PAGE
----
Good luck!

'til next time;
Tony W

Nice post Mwah.


Get the biggest speakers you can afford

Im ignorant partially about the topic, but is that true? Very Big speakers are suitable for Nearfield?


Once again the quantity and quality of replies on this board is staggering. Thankyou all very much.

I will re-read everything and have a think about what I will do… although I expect my first move right now will be to stick with my stereo but move my desk to the centre of one side of the room so I can get with the triangle thing.

I will see if I can get a before and after picture and then write up the differences I notice in the progression of the sound as I move about.

Thanks again.

ps. Mwah… your advice is wonderful, but I am not sure I can every truly be grateful to a man with a Rickenbacker until I get one. :;): On the other hand… I own a much larger djembe than the one in your photo. :D

One thing I’d like to add - the original poster said he was plugging into the phono jacks on the stereo. This would not be ideal for a couple of reasons:

1) Phono signals are quite low so there will likely be more gain on those inputs than you will need coming from your soundcard.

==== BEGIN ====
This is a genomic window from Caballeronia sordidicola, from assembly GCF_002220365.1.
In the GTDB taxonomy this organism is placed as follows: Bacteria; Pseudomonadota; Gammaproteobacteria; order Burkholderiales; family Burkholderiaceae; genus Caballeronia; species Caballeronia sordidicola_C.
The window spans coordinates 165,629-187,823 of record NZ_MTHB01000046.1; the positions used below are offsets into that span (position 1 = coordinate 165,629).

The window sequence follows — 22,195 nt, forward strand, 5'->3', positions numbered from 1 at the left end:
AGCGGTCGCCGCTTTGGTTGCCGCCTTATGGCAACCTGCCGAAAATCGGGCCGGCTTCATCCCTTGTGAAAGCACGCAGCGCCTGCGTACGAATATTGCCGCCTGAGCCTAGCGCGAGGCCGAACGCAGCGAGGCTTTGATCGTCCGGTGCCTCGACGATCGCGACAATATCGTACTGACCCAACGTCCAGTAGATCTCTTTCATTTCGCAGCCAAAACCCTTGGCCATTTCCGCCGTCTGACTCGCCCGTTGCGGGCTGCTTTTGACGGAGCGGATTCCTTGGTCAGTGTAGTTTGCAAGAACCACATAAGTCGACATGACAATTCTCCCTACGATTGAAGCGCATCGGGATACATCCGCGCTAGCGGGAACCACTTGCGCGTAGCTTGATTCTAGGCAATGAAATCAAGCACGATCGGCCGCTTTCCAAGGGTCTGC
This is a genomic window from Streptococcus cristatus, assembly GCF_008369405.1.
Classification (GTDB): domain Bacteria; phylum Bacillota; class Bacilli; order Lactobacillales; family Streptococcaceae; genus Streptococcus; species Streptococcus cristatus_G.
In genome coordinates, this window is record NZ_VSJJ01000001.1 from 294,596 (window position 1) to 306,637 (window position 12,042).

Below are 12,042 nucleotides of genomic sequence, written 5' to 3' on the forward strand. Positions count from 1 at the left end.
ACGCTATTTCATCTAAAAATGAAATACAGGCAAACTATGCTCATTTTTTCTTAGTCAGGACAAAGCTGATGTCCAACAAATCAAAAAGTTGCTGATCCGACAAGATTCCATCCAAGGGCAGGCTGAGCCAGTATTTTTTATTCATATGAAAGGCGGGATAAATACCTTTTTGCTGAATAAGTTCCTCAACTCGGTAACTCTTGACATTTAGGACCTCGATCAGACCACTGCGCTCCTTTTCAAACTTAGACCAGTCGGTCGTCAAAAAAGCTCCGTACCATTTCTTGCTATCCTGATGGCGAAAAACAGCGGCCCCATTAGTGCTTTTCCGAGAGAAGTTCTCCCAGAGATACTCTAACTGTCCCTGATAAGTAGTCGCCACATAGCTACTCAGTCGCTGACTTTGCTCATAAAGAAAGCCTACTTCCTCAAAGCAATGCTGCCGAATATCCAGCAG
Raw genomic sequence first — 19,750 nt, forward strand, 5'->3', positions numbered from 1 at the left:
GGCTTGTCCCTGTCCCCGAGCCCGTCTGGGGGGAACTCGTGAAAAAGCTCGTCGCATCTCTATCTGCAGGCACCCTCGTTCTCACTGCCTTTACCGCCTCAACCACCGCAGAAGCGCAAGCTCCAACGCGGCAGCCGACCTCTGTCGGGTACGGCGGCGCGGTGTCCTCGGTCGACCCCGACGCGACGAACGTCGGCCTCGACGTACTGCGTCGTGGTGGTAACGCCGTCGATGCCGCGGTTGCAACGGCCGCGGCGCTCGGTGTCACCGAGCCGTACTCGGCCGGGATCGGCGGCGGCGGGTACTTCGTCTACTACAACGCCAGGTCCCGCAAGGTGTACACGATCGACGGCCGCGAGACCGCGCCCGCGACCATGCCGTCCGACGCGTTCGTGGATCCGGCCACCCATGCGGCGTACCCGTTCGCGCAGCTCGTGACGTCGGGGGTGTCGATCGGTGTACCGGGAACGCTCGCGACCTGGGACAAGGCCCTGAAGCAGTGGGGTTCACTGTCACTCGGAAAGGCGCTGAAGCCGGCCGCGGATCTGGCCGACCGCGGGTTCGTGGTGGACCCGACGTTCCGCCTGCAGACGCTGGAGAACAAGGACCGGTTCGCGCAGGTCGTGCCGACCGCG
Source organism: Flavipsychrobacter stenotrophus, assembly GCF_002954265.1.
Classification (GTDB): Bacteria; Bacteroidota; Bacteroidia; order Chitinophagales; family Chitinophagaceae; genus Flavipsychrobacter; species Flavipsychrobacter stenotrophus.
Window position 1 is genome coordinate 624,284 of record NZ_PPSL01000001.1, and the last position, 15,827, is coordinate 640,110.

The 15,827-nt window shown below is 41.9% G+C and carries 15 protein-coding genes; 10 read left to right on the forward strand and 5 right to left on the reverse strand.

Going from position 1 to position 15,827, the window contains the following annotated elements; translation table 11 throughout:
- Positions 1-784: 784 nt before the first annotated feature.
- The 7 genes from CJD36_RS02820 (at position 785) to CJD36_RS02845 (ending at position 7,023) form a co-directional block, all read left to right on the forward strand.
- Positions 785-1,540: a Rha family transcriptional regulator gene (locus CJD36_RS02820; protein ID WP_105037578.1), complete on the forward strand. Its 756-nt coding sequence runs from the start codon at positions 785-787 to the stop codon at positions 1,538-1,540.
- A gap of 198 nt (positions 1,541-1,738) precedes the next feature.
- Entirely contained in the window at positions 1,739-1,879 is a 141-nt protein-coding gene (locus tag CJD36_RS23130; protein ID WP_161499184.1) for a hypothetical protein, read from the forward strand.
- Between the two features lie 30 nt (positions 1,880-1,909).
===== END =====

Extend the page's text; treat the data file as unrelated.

2) Phono inputs generally feed an RIAA preamp which is designed to add all the rumbly bass/low mid sounds that can’t be scribed into a vinyl record.

…so, if there is another input available (usually aux) use that, or get a switch or y adapter to share a different input (like the cd input). At the very least be aware the side affects of using the phono inputs (possibly more noise from the gain and lots of colouration in the low end).

Tony makes sense here - I just want to draw more attention to his advice (not that the others are bad).

Go with what you can afford (be it stereo then so be it).

Listen to CD’s that’s already made in the style/sound you want.

Get to learn what it sounds like over your system.
Then you’ll have a reference.
Even swap back and forth between your own work and the cd if you have to.

But 1st do what the other guys said and put those speakers (whatever they will be / are) in the position and room where they will sound their best.

Then listen to Tony…


Most “pro audio” sources suggest isolating your nearfields to prevent resonances with your desk or console or whatever. Actually, most suggest using speaker stands with isolating “feet” for nearfields versus sitting them on a desk or console.


MoPads… they work.